Later we're round a camp fire, gorged on goat meat and injera, everyone happy: William and me for a night we'll never forget ... Mesfin, Sisay and other 7 Olives staff because the two honoured guests are so patently in love with their country and this part of it ... the peasants who live in the mountains because we've interrupted the monotony of their lives. On this last I have ISO on my camera cranked up to 6400 to enables flash-free shots when sufficient kindling is added to the fire to throw up a bright yellow blaze. Gleaming eyes in coal black faces etched with lines of toil and poverty and dignity - if that sounds senti­mental you should have been there - are, I hope, not on the card hit by the Bahir Dar Fuckup. These same men begin to sing in a tradition lost in the west but captured by, amongst others, Ry Cooder on his trip to Cuba's Beuna Vista Social Club; singer improvising as he sees fit or to cues suggested by the audience. Daniel, a sort of foreman at the 7 Olives, translates one old man's song for me: I am so happy and proud to have Mesfin as my boss, to nods of approval that give way to roars of laughter as he goes on to assert his confidence that he is so generous I know he will pay me many birr in the morning.

Then there's stand up acting as scenes of patriotic heroism against Mussolini's fascists, re-enacted with the kind of macho stand-off seen in rural Spain - circling movements and threatening advances that back off at the last moment - are interspersed with philosophical admonishments: don't brag to me of your strong arms; show me the strength of your heart!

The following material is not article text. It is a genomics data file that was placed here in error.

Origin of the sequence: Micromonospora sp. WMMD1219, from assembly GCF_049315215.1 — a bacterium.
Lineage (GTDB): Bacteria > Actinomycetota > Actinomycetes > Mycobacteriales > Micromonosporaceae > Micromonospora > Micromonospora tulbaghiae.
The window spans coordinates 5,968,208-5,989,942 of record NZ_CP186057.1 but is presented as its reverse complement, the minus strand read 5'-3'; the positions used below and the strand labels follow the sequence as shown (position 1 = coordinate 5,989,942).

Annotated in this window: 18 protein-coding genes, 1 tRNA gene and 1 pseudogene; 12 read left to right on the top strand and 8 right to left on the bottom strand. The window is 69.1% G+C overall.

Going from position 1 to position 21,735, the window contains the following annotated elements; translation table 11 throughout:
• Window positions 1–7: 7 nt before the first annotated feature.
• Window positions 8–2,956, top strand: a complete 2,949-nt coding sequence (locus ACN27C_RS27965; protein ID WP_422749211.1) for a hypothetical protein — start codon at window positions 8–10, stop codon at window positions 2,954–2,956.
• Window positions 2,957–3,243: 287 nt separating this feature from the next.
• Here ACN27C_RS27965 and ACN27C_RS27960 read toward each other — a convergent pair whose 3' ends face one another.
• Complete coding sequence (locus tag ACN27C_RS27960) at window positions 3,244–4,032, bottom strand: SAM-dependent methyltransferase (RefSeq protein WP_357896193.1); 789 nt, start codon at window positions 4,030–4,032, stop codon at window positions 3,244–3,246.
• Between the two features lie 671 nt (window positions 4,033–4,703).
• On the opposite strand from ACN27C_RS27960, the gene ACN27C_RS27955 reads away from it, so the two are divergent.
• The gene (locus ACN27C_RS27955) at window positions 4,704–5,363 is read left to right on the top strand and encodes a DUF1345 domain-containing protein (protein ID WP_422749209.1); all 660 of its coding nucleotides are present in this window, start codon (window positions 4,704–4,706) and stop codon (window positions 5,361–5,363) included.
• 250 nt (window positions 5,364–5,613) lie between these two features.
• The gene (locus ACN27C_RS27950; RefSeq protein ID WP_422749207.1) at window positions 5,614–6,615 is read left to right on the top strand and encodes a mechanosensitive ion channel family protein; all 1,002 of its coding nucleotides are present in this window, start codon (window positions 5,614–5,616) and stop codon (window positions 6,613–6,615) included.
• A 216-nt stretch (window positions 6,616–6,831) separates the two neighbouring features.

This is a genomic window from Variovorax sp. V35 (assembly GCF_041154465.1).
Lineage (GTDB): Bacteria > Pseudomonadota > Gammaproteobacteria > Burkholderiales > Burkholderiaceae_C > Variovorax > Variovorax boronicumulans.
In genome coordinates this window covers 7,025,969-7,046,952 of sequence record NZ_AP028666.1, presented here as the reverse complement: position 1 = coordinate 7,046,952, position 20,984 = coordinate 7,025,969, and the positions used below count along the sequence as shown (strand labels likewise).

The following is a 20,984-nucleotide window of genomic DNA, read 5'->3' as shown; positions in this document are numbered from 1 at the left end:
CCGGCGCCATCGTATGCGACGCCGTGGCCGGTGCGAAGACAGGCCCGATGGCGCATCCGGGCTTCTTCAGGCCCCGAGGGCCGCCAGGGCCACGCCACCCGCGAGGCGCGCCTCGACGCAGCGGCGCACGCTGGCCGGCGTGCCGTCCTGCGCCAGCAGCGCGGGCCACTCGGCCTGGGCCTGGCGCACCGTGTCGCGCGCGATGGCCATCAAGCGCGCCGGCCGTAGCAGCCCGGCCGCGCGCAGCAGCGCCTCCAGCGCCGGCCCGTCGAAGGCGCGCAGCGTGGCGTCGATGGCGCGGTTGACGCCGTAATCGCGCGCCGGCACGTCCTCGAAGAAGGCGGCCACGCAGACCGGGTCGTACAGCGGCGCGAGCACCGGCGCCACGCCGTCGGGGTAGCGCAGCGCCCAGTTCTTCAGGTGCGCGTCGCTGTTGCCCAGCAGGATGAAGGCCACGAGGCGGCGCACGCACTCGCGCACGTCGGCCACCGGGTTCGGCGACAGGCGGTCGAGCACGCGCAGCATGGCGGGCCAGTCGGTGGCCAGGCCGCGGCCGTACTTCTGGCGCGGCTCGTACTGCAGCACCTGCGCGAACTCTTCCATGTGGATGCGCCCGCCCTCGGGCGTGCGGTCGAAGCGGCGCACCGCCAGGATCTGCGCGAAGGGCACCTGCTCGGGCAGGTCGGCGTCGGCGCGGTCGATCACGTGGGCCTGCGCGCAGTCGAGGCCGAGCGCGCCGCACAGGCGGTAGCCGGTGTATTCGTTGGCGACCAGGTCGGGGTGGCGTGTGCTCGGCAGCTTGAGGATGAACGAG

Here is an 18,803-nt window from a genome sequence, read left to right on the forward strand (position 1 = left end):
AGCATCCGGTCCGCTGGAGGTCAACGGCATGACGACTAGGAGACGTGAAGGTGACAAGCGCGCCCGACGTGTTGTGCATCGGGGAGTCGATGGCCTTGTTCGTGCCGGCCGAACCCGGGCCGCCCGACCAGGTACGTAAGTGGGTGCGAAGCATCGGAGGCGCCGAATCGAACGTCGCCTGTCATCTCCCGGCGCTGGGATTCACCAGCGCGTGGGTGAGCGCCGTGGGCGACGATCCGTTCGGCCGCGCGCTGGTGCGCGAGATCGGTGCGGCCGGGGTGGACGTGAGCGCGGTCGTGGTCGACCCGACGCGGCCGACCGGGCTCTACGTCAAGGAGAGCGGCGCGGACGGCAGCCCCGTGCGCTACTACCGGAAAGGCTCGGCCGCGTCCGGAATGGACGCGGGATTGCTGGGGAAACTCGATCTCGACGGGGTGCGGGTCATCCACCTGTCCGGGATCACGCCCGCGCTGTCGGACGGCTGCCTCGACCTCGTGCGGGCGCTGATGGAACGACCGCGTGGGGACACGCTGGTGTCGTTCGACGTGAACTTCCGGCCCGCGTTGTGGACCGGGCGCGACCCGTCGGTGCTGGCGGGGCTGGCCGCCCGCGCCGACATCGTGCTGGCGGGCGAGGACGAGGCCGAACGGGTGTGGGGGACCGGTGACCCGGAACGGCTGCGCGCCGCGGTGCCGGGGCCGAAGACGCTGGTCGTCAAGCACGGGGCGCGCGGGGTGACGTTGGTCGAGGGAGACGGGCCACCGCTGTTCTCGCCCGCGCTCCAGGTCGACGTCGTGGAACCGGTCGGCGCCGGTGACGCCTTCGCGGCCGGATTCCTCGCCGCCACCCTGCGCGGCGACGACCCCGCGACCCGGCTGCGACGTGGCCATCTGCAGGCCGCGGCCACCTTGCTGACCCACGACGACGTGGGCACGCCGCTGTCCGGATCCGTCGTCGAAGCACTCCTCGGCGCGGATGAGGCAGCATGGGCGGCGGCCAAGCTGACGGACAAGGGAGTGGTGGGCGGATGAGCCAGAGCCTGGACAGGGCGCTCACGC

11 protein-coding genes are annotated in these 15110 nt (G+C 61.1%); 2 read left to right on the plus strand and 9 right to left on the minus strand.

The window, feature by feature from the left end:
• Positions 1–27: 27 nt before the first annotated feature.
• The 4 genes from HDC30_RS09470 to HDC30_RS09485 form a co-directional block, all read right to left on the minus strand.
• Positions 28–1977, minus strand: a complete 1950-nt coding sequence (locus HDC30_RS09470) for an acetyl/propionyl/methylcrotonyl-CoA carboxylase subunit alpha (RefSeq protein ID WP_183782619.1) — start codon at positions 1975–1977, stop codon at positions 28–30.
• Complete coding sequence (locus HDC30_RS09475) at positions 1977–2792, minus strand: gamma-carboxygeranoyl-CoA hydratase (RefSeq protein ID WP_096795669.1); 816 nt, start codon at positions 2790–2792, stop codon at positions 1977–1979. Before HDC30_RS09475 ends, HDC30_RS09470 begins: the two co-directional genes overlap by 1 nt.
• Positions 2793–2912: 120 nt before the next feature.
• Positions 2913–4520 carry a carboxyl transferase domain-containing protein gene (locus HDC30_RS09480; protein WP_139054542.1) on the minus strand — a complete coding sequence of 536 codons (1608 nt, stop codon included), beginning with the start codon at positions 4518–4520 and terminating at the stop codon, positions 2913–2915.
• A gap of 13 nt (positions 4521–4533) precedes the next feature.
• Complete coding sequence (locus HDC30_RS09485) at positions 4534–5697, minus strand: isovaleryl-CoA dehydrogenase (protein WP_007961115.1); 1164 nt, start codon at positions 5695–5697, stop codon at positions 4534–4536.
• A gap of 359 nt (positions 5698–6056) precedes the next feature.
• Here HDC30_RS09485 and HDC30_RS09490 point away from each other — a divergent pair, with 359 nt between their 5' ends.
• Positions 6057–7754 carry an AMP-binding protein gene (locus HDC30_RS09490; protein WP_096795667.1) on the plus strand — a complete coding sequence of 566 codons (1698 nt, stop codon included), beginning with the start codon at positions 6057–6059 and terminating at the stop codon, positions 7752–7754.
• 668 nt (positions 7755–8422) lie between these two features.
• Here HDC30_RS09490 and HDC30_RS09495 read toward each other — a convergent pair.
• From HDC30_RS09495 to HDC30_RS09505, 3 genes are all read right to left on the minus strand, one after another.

Inevitably a British song is demanded by Mesfin. To my astonishment these hillsmen without a word of English lean in, seemingly raptly attentive as I sing the first verse of Bonny Banks of Loch Lomond, tell of its meaning via Mesfin, then resume the second verse. This, to them, is exotic: a faranji entertainment to punctuate lives equally exotic to me but repetitive and predictable to them. When I'm done there's huge applause and William jumps up to slap a ten birr note on my forehead, as you do to dancers in town here, but that's just to deflect attention from the fact he would not deliver a Canadian song ...

Next day, after a sunrise to rival the sunset, the baboons allow me within twenty metres to get my best shots yet. And they are not part of the Bahir Dar Fuckup.

Talked out again. Flying home in a few hours.